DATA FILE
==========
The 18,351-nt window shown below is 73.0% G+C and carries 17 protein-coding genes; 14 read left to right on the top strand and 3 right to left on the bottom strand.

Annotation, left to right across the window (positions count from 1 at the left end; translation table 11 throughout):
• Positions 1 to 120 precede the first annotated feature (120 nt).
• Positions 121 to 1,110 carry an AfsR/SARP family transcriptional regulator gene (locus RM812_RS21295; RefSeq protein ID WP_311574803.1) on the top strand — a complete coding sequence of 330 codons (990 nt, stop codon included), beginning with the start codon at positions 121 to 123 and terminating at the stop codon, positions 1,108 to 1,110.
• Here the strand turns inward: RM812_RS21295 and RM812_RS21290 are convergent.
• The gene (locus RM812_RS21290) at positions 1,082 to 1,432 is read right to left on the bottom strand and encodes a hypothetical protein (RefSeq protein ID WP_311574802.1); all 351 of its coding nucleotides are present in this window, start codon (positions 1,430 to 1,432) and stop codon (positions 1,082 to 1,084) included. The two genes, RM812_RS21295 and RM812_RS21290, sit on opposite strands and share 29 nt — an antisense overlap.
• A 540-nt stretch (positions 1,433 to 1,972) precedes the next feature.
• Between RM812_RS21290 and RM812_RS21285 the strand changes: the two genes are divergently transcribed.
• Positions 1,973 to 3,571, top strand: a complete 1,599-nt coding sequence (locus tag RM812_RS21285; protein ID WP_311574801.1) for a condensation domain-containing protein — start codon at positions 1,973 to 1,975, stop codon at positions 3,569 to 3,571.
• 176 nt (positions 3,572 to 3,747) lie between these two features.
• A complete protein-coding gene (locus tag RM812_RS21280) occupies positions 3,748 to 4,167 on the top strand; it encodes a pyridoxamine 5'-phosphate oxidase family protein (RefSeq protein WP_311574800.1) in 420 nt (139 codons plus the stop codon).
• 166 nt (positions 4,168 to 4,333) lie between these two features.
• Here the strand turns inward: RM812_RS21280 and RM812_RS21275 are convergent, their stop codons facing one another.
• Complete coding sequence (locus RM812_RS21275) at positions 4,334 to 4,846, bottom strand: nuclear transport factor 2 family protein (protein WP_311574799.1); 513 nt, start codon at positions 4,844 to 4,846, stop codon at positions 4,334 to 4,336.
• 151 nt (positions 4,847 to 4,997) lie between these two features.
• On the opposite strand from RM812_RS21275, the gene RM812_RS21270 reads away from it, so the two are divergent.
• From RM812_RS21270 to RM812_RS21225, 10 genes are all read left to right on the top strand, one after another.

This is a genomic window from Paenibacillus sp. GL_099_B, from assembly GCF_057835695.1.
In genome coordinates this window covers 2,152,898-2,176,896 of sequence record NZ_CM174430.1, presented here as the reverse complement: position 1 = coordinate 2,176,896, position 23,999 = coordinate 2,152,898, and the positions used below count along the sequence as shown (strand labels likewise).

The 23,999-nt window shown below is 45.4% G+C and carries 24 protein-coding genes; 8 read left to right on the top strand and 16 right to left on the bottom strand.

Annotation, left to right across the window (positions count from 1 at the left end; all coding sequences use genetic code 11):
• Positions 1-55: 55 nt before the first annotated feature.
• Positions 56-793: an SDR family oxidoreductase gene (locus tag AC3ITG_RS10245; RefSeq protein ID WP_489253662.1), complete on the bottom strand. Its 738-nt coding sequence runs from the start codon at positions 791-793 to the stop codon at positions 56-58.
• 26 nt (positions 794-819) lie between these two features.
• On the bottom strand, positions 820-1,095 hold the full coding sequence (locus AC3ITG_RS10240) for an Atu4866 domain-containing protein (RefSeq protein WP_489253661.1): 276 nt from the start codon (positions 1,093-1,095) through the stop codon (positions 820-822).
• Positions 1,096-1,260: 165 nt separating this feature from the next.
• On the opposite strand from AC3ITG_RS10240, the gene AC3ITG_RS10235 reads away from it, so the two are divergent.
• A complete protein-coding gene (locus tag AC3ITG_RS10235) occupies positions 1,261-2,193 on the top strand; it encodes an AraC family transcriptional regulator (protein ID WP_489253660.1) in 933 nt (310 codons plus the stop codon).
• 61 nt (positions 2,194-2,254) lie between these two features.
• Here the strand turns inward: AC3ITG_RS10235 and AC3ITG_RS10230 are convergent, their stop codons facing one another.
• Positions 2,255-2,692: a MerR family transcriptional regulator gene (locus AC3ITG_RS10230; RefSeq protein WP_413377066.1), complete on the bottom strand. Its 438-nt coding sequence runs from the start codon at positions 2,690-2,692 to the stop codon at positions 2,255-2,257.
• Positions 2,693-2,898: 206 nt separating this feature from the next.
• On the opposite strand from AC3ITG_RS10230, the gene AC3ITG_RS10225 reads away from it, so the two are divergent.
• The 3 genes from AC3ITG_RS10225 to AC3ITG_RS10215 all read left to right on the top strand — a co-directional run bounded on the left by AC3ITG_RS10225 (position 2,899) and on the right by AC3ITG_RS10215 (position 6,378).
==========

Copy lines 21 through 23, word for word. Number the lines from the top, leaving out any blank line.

Annotation, left to right across the window (positions count from 1 at the left end; all coding sequences use genetic code 11):
• Positions 1-55: 55 nt before the first annotated feature.
• Positions 56-793: an SDR family oxidoreductase gene (locus tag AC3ITG_RS10245; RefSeq protein ID WP_489253662.1), complete on the bottom strand. Its 738-nt coding sequence runs from the start codon at positions 791-793 to the stop codon at positions 56-58.